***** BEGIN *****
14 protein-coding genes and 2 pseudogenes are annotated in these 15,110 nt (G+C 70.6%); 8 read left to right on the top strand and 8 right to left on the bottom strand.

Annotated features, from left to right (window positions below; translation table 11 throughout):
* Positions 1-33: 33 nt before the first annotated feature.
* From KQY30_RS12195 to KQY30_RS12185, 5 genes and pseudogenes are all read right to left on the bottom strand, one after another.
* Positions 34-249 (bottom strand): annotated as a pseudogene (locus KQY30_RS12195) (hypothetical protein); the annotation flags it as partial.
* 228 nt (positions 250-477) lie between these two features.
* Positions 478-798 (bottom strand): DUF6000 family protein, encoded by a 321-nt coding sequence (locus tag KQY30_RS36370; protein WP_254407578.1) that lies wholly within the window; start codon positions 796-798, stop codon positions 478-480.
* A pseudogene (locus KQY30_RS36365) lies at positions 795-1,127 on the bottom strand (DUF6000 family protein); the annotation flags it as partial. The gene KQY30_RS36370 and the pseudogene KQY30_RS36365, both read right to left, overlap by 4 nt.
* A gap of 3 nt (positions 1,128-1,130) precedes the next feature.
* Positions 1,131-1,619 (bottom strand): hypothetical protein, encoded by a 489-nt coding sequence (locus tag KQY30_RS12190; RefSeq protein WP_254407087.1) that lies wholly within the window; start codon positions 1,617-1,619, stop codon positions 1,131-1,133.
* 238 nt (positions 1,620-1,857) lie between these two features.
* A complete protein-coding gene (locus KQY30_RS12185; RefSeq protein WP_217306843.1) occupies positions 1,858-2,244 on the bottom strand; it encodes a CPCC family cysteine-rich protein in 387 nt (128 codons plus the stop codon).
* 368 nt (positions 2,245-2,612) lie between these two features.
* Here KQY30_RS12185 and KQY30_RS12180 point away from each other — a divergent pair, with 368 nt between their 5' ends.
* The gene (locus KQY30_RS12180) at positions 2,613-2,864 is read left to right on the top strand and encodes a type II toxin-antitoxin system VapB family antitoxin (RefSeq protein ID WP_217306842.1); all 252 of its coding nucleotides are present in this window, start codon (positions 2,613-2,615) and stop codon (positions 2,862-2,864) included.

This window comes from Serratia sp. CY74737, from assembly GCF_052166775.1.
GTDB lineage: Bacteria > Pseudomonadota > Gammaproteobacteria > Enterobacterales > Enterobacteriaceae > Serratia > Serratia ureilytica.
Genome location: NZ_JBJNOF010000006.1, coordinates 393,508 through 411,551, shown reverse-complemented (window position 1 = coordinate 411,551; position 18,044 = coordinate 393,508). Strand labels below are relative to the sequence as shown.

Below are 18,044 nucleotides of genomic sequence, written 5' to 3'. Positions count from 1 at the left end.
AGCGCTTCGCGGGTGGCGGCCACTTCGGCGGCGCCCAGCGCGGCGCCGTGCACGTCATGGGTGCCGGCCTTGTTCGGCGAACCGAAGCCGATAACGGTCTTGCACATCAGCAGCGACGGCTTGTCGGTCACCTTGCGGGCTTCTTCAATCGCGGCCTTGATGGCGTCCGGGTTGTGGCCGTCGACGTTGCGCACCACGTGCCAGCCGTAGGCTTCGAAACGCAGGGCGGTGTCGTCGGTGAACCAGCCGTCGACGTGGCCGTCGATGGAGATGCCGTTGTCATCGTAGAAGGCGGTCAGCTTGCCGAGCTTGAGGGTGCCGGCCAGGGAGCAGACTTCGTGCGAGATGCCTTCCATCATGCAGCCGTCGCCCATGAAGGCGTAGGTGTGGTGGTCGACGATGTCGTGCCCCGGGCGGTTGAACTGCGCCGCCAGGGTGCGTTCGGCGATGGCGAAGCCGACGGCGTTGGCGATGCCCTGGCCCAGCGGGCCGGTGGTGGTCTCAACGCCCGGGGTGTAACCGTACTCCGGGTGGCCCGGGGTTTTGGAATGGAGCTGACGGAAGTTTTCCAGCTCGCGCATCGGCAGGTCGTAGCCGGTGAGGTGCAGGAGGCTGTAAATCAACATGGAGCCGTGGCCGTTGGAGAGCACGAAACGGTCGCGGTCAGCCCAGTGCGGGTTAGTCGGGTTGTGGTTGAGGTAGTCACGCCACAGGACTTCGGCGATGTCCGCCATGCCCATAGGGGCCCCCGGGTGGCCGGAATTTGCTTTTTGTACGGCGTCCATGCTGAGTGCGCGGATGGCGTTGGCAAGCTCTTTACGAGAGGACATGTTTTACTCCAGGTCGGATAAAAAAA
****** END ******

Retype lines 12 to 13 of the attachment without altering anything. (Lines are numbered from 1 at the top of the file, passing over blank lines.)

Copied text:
* A complete protein-coding gene (locus KQY30_RS12185; RefSeq protein WP_217306843.1) occupies positions 1,858-2,244 on the bottom strand; it encodes a CPCC family cysteine-rich protein in 387 nt (128 codons plus the stop codon).
* 368 nt (positions 2,245-2,612) lie between these two features.